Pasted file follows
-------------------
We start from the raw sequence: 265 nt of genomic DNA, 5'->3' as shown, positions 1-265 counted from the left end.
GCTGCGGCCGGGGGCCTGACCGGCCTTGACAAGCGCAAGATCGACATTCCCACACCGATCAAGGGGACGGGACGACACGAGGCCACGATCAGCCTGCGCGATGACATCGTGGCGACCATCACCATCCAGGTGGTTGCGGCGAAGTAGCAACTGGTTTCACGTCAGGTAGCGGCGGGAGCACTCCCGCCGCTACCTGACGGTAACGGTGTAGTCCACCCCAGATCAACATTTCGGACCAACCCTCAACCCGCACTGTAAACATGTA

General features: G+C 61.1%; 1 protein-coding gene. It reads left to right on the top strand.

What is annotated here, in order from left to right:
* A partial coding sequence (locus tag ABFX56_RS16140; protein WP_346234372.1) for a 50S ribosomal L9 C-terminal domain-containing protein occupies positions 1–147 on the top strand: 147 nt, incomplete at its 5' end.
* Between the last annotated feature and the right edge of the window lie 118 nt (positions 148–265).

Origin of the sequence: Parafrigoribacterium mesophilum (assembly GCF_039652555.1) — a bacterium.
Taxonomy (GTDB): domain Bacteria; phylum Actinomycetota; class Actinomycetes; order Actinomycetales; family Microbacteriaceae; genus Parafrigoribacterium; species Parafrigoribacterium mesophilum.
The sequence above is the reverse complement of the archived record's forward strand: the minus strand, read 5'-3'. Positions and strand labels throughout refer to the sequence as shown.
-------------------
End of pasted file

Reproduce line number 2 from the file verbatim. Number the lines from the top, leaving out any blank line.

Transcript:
GCTGCGGCCGGGGGCCTGACCGGCCTTGACAAGCGCAAGATCGACATTCCCACACCGATCAAGGGGACGGGACGACACGAGGCCACGATCAGCCTGCGCGATGACATCGTGGCGACCATCACCATCCAGGTGGTTGCGGCGAAGTAGCAACTGGTTTCACGTCAGGTAGCGGCGGGAGCACTCCCGCCGCTACCTGACGGTAACGGTGTAGTCCACCCCAGATCAACATTTCGGACCAACCCTCAACCCGCACTGTAAACATGTA